William Hurt dead: The extraordinary story behind his Oscar-winning performance

William Hurt stars in Kiss of the Spider Woman in 1985

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Hurt shocked the film industry and movie goers in 1985. He had last been seen on screen in 1983 as a Vietnam vet in The Big Chill and as a tough Russian officer in the thriller Gorky Park. His appearance as a cross-dressing, effeminate homosexual in a Brazilian prison brought him BAFTA, Oscar and Cannes Film Festival Best Actor awards. The Kiss of the Spider Woman had been a traumatic labour of love for the star, who deferred his own payment to help get the film made, who was terrified by what he had taken on and initially struggled with the role. The shoot was rife with personal dramas and things only got worse in post-production, when it was rejected by every film distributor.

Kiss of the Spider Woman was based on the 1976 Manuel Puig novel, which had been adapted into a 1985 West End play, starring Mark Rylance and Simon Callow. A 1993 Broadway musical would also follow.

Hurt took on the role of Luis Molina, in prison for raping an underage boy. He shares his cell with a political revolutionary, Valentin Arregui, played by Raul Julia. The film follows their budding relationship as Luis creates fantasy stories based on his favourite film to comfort and distract Valentin.

Early on in the Sao Paolo film shoot, director Hector Babenco, found the star in his dressing room dressed in women’s clothes, caked in make-up and “freaking out.”

The actor was actually from Washington, DC, and had trained at the prestigious Juilliard.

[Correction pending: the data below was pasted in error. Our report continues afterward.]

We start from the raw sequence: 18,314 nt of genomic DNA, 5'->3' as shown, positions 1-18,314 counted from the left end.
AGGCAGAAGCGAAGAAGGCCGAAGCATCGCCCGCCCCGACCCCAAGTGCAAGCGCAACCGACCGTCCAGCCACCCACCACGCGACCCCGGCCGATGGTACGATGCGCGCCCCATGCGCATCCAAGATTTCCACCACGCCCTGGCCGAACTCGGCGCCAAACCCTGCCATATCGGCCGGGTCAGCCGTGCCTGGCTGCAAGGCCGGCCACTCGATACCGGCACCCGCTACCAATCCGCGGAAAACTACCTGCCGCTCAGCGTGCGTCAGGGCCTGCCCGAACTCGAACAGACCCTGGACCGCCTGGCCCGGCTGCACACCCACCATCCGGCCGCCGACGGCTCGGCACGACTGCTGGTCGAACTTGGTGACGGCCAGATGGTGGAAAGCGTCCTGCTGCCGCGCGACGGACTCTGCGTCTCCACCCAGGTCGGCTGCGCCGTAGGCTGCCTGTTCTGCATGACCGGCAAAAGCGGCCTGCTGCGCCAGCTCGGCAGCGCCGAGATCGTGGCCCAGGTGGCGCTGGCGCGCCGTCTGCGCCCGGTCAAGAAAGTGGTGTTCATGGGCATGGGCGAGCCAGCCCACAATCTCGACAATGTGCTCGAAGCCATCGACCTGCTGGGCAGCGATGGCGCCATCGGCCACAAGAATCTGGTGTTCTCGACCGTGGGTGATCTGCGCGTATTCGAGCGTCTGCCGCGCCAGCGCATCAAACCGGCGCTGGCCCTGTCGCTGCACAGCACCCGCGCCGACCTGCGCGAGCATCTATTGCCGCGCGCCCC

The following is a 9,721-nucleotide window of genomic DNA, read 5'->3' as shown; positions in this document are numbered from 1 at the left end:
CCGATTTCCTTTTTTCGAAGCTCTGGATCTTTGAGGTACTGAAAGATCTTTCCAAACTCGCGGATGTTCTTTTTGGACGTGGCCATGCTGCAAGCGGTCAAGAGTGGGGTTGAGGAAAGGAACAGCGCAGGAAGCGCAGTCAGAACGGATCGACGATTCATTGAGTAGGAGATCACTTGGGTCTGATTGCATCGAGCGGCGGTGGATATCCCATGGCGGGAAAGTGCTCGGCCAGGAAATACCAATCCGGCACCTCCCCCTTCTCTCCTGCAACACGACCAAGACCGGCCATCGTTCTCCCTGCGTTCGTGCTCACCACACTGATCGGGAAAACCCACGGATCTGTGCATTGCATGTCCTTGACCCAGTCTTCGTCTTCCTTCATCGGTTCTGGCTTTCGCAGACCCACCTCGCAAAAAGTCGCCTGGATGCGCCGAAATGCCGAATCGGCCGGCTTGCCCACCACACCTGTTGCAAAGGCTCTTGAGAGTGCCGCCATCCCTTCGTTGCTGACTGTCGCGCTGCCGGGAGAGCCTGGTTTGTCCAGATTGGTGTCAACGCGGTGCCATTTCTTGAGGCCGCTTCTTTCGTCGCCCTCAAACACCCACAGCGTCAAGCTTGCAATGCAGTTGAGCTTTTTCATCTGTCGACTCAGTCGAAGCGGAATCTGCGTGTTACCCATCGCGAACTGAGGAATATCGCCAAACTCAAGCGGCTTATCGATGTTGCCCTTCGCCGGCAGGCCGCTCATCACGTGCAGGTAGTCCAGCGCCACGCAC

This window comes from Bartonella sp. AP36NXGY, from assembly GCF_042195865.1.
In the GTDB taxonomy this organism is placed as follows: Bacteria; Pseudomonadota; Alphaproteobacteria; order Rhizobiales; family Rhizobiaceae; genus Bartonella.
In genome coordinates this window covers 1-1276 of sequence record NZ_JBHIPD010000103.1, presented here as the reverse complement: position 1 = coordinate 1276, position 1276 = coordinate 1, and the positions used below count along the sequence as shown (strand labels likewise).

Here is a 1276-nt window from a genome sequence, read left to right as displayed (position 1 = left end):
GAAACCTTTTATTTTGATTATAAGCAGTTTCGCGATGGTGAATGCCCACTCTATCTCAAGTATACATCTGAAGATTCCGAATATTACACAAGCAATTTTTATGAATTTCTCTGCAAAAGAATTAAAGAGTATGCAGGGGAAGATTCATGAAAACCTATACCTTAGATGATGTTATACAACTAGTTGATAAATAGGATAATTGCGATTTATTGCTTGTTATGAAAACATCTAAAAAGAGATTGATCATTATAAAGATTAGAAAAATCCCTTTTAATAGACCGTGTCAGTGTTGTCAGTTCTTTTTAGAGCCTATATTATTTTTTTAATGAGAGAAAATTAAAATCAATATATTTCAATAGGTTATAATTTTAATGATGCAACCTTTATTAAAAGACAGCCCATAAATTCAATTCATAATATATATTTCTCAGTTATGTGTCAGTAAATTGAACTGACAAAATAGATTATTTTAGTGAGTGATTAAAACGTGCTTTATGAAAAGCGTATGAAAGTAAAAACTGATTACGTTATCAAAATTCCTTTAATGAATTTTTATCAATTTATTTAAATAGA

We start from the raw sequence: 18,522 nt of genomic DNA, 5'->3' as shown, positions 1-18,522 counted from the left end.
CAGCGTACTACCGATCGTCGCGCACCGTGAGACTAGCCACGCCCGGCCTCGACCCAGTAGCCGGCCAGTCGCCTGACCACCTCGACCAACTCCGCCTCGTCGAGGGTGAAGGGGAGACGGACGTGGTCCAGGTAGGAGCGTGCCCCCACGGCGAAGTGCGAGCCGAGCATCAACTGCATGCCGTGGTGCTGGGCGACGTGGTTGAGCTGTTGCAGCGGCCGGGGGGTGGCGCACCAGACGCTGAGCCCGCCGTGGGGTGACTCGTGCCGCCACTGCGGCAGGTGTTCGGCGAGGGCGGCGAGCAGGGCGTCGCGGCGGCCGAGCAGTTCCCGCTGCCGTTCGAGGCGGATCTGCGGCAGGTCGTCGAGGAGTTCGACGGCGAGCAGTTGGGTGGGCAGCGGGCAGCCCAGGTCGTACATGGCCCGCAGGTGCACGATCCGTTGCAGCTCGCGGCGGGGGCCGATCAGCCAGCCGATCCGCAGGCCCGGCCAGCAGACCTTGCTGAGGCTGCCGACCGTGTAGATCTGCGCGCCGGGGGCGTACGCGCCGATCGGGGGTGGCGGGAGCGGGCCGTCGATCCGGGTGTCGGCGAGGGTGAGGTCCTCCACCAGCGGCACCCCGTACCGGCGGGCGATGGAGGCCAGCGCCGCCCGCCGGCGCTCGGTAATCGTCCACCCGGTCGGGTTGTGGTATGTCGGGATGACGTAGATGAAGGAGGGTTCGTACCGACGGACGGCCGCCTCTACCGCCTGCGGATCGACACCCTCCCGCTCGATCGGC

However, something magical happened during the first read-through of the script and Babenco saw Hurt transformed “like a wounded bird,” and was brought to tears.  

So, when Banco saw his leading man struggling on set he told him to imagine he was someone with the body of a boxer who desperately wanted to be a graceful dancer. Once he understood that internal conflict and contradiction they would then work on the exterior looks.

Hurt worked with choreographer Mara Borba, who played Luis’ imagined creation, the Spider Woman, in fantasy scenes. He would walk behind her, studying her movements and called on her help throughout the shoot.

He also spent time with homosexual castmate Patricio Bisso, visiting gay bars and cinemas. Hurt continued to struggle but eventually had breakthrough when he started to approach Luis as “a woman trapped in a man’s body” rather than simply as a homosexual.

Hurt and Raul Julia struggled with chemistry during tortuous early rehearsals and experimented with role swapping to understand each other’s character better. Meanwhile, Hurt and Babenco constantly clashed and eventually would not speak to each other.

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